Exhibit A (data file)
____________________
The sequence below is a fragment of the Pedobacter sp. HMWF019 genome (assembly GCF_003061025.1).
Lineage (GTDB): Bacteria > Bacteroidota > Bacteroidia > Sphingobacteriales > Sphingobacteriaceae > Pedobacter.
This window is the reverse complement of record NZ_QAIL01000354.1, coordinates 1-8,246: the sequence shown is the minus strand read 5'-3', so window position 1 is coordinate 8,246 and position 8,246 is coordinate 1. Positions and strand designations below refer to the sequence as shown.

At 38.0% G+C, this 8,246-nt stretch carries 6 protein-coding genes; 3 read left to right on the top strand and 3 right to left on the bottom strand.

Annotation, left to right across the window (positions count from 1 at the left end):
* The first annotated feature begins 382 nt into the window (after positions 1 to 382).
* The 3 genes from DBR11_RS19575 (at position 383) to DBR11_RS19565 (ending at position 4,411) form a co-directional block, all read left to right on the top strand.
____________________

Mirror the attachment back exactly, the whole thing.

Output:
The sequence below is a fragment of the Pedobacter sp. HMWF019 genome (assembly GCF_003061025.1).
Lineage (GTDB): Bacteria > Bacteroidota > Bacteroidia > Sphingobacteriales > Sphingobacteriaceae > Pedobacter.
This window is the reverse complement of record NZ_QAIL01000354.1, coordinates 1-8,246: the sequence shown is the minus strand read 5'-3', so window position 1 is coordinate 8,246 and position 8,246 is coordinate 1. Positions and strand designations below refer to the sequence as shown.

At 38.0% G+C, this 8,246-nt stretch carries 6 protein-coding genes; 3 read left to right on the top strand and 3 right to left on the bottom strand.

Annotation, left to right across the window (positions count from 1 at the left end):
* The first annotated feature begins 382 nt into the window (after positions 1 to 382).
* The 3 genes from DBR11_RS19575 (at position 383) to DBR11_RS19565 (ending at position 4,411) form a co-directional block, all read left to right on the top strand.